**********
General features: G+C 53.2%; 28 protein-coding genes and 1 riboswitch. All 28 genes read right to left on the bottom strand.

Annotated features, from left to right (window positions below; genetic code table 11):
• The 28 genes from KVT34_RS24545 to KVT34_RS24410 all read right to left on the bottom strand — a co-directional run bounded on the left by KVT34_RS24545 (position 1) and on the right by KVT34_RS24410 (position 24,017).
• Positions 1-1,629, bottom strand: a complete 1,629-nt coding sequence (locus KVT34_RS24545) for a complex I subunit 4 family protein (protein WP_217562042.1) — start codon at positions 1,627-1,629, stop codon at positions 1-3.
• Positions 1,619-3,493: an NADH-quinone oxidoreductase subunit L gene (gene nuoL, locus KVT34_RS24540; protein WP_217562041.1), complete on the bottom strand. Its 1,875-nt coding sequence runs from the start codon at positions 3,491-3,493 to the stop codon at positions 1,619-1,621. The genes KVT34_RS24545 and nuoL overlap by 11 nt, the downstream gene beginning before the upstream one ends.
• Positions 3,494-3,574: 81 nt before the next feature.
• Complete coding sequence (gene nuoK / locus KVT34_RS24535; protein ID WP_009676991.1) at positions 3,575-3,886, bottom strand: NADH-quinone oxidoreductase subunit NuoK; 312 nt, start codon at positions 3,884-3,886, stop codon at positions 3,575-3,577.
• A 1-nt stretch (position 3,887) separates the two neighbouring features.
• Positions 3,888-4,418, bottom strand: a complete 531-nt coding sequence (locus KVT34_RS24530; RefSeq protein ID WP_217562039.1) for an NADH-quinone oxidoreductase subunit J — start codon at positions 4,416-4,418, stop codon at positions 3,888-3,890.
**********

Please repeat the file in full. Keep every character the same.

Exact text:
General features: G+C 53.2%; 28 protein-coding genes and 1 riboswitch. All 28 genes read right to left on the bottom strand.

Annotated features, from left to right (window positions below; genetic code table 11):
• The 28 genes from KVT34_RS24545 to KVT34_RS24410 all read right to left on the bottom strand — a co-directional run bounded on the left by KVT34_RS24545 (position 1) and on the right by KVT34_RS24410 (position 24,017).
• Positions 1-1,629, bottom strand: a complete 1,629-nt coding sequence (locus KVT34_RS24545) for a complex I subunit 4 family protein (protein WP_217562042.1) — start codon at positions 1,627-1,629, stop codon at positions 1-3.
• Positions 1,619-3,493: an NADH-quinone oxidoreductase subunit L gene (gene nuoL, locus KVT34_RS24540; protein WP_217562041.1), complete on the bottom strand. Its 1,875-nt coding sequence runs from the start codon at positions 3,491-3,493 to the stop codon at positions 1,619-1,621. The genes KVT34_RS24545 and nuoL overlap by 11 nt, the downstream gene beginning before the upstream one ends.
• Positions 3,494-3,574: 81 nt before the next feature.
• Complete coding sequence (gene nuoK / locus KVT34_RS24535; protein ID WP_009676991.1) at positions 3,575-3,886, bottom strand: NADH-quinone oxidoreductase subunit NuoK; 312 nt, start codon at positions 3,884-3,886, stop codon at positions 3,575-3,577.
• A 1-nt stretch (position 3,887) separates the two neighbouring features.
• Positions 3,888-4,418, bottom strand: a complete 531-nt coding sequence (locus KVT34_RS24530; RefSeq protein ID WP_217562039.1) for an NADH-quinone oxidoreductase subunit J — start codon at positions 4,416-4,418, stop codon at positions 3,888-3,890.